Quasi-regulatory Behaviour of the Transmission System Operator – Minimise or Legitimise?
Transmission system operators play a very important role in natural gas markets, influencing the general business environment for market participants. This paper proposes a notion of quasi-regulatory behaviour of the transmission system operator. Quasi-regulatory behaviour is understood as acts of TSOs which affect the regulatory situation of other market participants, are difficult to negotiate or oppose, and do not arise from undisputable legal authority. In some cases it can weaken the policy instruments applied by national regulatory authorities and prevent desired outcomes; then, it should be minimised, i.e. subjected to more precise regulatory oversight. However, in other cases, quasi-regulatory behaviour can help fill gaps in the regulatory systems, or be more efficient than a national regulatory authority’s actions, thus contributing to achieving the desired policy outcomes – then, it should be legitimised, i.e. expressly granted by law or administrative decisions. Using specific examples, the paper shows which institutional setting factors and market phenomena signal one or the other state of affairs, and which behaviour is eligible to which solution. First, quasi-regulatory TSO’s behaviour is defined, after which its origin is explained. Then, select cases are discussed to exemplify the explored issue. These are examined against other systems through a comparison of chosen aspects. Next, theoretical solutions to the identified problem are proposed, along with application to other sectors than natural gas transmission. The paper is concluded with a summary of rationale behind the idea of minimisation and legitimisation, and a proposal for questions to be asked to determine whether and to what extent the problem exists in a given jurisdiction.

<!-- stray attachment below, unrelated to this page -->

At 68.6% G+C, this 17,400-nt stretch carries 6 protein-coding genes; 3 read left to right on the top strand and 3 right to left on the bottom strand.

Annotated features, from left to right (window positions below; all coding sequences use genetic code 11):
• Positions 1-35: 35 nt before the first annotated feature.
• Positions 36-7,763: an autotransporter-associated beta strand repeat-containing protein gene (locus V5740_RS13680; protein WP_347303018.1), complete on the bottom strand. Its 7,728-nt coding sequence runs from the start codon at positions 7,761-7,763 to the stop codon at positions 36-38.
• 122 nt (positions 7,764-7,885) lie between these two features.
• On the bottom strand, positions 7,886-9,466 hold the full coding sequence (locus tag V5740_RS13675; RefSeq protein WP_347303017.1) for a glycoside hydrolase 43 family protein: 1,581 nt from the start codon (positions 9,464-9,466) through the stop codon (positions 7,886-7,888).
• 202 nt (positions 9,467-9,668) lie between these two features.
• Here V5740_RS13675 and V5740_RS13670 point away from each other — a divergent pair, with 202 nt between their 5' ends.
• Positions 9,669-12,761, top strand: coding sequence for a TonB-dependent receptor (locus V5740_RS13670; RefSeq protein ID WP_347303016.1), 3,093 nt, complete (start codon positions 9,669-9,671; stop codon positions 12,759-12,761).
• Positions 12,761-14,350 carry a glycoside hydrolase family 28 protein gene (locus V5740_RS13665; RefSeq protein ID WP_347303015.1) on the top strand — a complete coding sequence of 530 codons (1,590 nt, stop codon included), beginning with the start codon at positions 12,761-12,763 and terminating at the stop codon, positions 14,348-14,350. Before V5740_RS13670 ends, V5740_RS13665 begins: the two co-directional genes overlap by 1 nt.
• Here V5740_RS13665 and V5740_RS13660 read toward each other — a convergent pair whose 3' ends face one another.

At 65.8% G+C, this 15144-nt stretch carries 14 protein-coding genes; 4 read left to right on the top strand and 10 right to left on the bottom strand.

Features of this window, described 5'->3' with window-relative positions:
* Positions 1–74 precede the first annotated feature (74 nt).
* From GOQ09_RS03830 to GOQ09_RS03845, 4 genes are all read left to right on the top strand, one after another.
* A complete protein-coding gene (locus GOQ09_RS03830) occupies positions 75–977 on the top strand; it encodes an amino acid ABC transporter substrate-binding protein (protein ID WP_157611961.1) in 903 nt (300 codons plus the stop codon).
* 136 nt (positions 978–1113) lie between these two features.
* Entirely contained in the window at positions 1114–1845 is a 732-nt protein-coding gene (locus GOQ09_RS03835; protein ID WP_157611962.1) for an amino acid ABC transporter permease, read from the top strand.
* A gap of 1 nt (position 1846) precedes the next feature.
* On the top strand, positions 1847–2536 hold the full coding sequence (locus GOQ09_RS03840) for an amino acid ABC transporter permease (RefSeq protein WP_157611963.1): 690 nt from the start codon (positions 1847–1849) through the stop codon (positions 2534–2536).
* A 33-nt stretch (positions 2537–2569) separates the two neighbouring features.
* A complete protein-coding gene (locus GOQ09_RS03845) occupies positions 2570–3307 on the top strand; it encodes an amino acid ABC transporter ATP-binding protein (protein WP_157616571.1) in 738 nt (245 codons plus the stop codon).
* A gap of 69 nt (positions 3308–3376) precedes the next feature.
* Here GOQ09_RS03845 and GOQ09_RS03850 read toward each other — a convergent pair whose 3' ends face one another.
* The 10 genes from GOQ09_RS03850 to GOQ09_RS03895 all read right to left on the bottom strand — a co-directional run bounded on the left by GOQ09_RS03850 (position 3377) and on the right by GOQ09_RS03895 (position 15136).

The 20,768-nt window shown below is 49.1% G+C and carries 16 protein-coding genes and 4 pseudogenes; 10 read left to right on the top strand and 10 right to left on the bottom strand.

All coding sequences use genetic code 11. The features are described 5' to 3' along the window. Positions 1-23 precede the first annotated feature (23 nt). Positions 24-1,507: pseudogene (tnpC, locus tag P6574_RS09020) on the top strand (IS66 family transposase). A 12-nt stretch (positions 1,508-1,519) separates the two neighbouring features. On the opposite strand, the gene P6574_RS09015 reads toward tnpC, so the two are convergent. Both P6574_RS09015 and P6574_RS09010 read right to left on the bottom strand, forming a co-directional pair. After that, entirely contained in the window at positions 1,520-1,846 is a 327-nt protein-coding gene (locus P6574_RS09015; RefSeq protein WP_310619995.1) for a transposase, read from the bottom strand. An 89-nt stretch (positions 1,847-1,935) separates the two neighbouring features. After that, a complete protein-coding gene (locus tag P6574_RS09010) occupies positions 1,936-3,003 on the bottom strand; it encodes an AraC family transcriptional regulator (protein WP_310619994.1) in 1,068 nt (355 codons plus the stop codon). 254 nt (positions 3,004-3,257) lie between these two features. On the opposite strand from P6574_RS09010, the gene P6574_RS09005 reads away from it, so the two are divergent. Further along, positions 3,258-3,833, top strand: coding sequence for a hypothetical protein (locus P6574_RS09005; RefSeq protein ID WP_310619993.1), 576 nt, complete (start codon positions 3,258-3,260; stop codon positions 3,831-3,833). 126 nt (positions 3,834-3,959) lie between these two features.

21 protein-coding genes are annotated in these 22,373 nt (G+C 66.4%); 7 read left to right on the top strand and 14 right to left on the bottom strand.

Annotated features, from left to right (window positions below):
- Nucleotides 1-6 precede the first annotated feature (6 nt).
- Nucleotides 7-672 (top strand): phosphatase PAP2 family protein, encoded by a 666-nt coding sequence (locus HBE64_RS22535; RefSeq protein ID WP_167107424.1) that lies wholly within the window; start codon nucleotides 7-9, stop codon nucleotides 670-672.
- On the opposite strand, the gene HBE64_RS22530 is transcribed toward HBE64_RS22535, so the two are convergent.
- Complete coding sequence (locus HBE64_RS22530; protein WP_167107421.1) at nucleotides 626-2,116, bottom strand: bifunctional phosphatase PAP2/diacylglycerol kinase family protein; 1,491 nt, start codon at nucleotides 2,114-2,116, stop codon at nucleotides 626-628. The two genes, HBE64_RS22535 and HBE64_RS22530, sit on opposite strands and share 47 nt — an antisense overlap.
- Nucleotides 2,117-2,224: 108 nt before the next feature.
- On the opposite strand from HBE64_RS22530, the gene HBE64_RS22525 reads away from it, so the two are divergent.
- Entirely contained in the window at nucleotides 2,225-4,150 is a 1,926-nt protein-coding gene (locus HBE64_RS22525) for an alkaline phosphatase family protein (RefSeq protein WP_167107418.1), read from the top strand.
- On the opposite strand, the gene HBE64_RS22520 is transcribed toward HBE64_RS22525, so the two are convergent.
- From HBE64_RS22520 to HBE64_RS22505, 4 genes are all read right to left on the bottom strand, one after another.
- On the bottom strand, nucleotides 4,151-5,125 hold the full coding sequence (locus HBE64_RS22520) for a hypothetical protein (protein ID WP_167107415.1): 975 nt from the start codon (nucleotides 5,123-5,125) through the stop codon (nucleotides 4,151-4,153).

Acknowledged Paper of the 2015 ERRA Regulatory Research Award.
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